Election Spam Figure 5

Figure 5: Overall relative message volumes for email featuring the three French presidential candidates in April and May 2017

Currently, the UK elections are providing further insight into the relationships between news cycles, campaign and world events, and spam that leverages election themes to convince recipients to click. Relative spam volumes continue to follow opinion polls, but other noteworthy dynamics are also in play in Figure 6:

Election Spam Figure 6

Figure 6: Relative spam volumes in April and May 2017 featuring major UK political parties in the email lures

Note that relative spam volumes associated with all three parties declined dramatically in May, despite the rapid approach of general elections next month. This decline appears to be associated with the complete domination of news cycles worldwide with news about the Trump administration. Figure 8 shows the relative increase in spam featuring Trump-related lures between the May 3 and May 8 spikes in Figure 6. during this same period. With just over one week until the general election, however, the spam volumes featuring both major parties are beginning to increase again. Legitimate emails, however, which are included in overall volumes reflected in Figure 7, remain relatively low given the indefinite suspension of campaigning following the Manchester bombing on May 22.

Election Spam Figure 7

Figure 7: Overall relative traffic volumes, including both spam and legitimate email, in April and May featuring major UK political parties

Election Spam Figure 8

Figure 8: Relative volume of Trump-themed spam in April and May 2017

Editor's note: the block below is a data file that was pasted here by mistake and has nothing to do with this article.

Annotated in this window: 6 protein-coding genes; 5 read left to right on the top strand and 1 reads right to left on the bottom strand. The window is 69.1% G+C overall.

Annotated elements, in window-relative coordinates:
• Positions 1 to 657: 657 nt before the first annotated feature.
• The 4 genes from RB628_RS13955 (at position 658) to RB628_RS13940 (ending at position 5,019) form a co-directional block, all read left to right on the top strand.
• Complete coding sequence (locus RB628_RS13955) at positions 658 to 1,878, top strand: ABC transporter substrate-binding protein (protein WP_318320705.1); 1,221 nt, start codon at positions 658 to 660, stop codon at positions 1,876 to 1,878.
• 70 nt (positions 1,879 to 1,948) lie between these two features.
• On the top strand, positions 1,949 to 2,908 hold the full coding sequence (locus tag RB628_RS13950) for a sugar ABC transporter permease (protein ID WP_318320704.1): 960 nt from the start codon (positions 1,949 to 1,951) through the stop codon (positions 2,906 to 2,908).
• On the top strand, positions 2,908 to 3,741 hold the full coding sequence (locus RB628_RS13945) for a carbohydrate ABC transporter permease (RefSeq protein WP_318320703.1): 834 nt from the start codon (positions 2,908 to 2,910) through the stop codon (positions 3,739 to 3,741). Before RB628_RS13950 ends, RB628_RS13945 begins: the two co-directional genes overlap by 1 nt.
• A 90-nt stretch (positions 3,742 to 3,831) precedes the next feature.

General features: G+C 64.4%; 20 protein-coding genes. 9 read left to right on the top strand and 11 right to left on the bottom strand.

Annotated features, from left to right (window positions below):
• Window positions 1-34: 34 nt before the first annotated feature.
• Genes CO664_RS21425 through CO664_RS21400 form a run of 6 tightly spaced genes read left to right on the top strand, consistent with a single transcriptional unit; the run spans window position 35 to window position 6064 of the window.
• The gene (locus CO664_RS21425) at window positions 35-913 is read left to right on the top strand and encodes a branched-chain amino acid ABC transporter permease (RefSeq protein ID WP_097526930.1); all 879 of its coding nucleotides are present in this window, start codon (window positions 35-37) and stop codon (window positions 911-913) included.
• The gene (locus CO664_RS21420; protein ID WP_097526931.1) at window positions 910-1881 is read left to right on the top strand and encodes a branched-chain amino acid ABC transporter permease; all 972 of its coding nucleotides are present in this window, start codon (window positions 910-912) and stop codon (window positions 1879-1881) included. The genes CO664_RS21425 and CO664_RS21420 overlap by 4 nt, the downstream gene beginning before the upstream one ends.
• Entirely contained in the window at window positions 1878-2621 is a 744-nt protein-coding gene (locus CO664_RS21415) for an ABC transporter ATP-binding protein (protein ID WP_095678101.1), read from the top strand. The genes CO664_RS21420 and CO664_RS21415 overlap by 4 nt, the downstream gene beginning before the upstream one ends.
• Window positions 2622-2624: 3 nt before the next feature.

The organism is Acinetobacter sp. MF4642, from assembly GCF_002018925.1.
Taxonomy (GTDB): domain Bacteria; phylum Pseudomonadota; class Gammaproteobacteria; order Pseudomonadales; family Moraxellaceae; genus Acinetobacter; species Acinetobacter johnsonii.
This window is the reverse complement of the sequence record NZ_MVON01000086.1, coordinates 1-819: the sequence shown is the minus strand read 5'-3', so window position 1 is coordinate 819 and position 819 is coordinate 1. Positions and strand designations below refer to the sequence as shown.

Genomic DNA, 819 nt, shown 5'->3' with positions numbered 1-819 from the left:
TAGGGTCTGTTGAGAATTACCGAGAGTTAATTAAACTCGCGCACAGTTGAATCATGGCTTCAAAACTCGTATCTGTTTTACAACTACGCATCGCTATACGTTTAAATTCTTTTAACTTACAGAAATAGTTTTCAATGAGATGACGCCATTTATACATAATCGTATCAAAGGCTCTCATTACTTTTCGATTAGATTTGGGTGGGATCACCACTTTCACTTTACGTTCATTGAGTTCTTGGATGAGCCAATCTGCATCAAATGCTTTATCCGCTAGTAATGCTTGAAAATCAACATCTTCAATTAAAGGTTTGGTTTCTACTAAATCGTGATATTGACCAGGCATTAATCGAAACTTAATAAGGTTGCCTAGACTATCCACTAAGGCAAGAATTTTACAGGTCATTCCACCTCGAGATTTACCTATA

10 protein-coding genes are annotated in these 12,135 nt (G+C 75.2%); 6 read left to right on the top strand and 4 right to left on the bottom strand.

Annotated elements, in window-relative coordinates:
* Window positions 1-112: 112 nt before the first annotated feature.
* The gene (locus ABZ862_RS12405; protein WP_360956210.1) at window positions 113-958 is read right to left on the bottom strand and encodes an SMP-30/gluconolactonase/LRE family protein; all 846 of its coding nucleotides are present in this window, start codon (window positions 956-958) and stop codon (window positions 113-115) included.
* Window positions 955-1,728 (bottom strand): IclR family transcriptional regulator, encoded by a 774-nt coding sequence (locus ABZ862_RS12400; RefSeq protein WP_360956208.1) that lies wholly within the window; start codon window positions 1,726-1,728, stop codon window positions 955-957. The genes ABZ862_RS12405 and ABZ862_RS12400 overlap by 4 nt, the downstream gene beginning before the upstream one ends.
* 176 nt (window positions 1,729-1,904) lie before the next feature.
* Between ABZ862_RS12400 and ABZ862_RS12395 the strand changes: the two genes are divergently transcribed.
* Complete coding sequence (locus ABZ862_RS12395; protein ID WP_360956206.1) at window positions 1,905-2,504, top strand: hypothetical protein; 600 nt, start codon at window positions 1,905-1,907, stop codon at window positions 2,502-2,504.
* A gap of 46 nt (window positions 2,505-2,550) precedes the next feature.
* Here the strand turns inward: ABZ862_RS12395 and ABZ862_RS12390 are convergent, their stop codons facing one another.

More important, though, is the obvious alignment with ongoing opinion polls. In the UK, the Telegraph tracks poll data, which, when plotted, corresponds closely with the higher volumes of spam associated with the Conservative party (Figure 9):

Election Spam Figure 9

Figure 9: Opinion poll data (data obtained from http://www.telegraph.co.uk/news/0/general-election-latest-polls-odds-tracker/)

As with spam we observed in the runup to the US elections, UK election-themed spam is often just clickbait for scams or unrelated sites (Figure 10).

Election Spam Figure 10

Figure 10: Scam donation email that appears to be from the Labour Party

In other cases, they are using white text on a white background to include election-related words that will help bypass spam filters (Figure 11):

Election Spam Figure 11

Figure 11: Hidden text (highlighted in blue) featuring election-related text attempting to bypass spam filters

Conclusion

Spam actors have long used current events, noteworthy trends, and strong brands to drive clicks on the emails they send. Holidays, the Olympics, presidential elections - all of these and much more are fodder for spammers looking to conceal the true nature of bogus emails, phishing schemes, work-from-home offers, and a myriad of other scams clogging inboxes worldwide. The recent election campaigns in the United States, France, and the UK, though, have provided particular insight into the ability of spammers to track trends and events.

As with most things, causation and correlation are difficult to differentiate without extensive historical data. However, spam volumes do appear to have predictive value in high-profile elections given how carefully spammers apparently track public opinion and align themselves with strong brands. This also speaks to how candidate branding relates to success in modern elections and gives a path for us to further study potential causal relationships between spam and election outcomes. High-volume spam with well-crafted clickbait lures not only reinforce brands through familiarity but address Cialdini’s principles of influence relating to authority and social proof.

The end result is that, at least in the US and French elections, relative volumes of both spam and combined spam and ham emails associated with each candidate provided advance insight into the election outcomes and public opinion. Higher spam volumes for both Trump and Macron were followed by victories by both candidates. We will continue to watch both of the upcoming elections in the UK and Germany to build additional longitudinal data and observe potential cultural effects on the association between spam volumes and election outcomes.